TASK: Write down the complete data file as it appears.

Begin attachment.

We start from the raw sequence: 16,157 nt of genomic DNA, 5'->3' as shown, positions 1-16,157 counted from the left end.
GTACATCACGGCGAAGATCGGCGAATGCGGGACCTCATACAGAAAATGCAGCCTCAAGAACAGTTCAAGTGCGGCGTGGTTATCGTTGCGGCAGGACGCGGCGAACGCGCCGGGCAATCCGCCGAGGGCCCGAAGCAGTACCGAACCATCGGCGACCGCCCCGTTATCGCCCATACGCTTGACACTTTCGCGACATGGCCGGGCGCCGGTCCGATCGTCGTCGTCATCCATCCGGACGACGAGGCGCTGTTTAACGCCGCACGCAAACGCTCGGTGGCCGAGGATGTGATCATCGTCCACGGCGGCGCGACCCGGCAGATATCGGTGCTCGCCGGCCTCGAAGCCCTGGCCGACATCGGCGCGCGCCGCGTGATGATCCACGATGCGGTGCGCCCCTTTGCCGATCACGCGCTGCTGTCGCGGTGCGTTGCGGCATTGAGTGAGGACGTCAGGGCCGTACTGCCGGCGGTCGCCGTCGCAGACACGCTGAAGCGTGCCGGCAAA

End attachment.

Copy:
We start from the raw sequence: 16,157 nt of genomic DNA, 5'->3' as shown, positions 1-16,157 counted from the left end.
GTACATCACGGCGAAGATCGGCGAATGCGGGACCTCATACAGAAAATGCAGCCTCAAGAACAGTTCAAGTGCGGCGTGGTTATCGTTGCGGCAGGACGCGGCGAACGCGCCGGGCAATCCGCCGAGGGCCCGAAGCAGTACCGAACCATCGGCGACCGCCCCGTTATCGCCCATACGCTTGACACTTTCGCGACATGGCCGGGCGCCGGTCCGATCGTCGTCGTCATCCATCCGGACGACGAGGCGCTGTTTAACGCCGCACGCAAACGCTCGGTGGCCGAGGATGTGATCATCGTCCACGGCGGCGCGACCCGGCAGATATCGGTGCTCGCCGGCCTCGAAGCCCTGGCCGACATCGGCGCGCGCCGCGTGATGATCCACGATGCGGTGCGCCCCTTTGCCGATCACGCGCTGCTGTCGCGGTGCGTTGCGGCATTGAGTGAGGACGTCAGGGCCGTACTGCCGGCGGTCGCCGTCGCAGACACGCTGAAGCGTGCCGGCAAA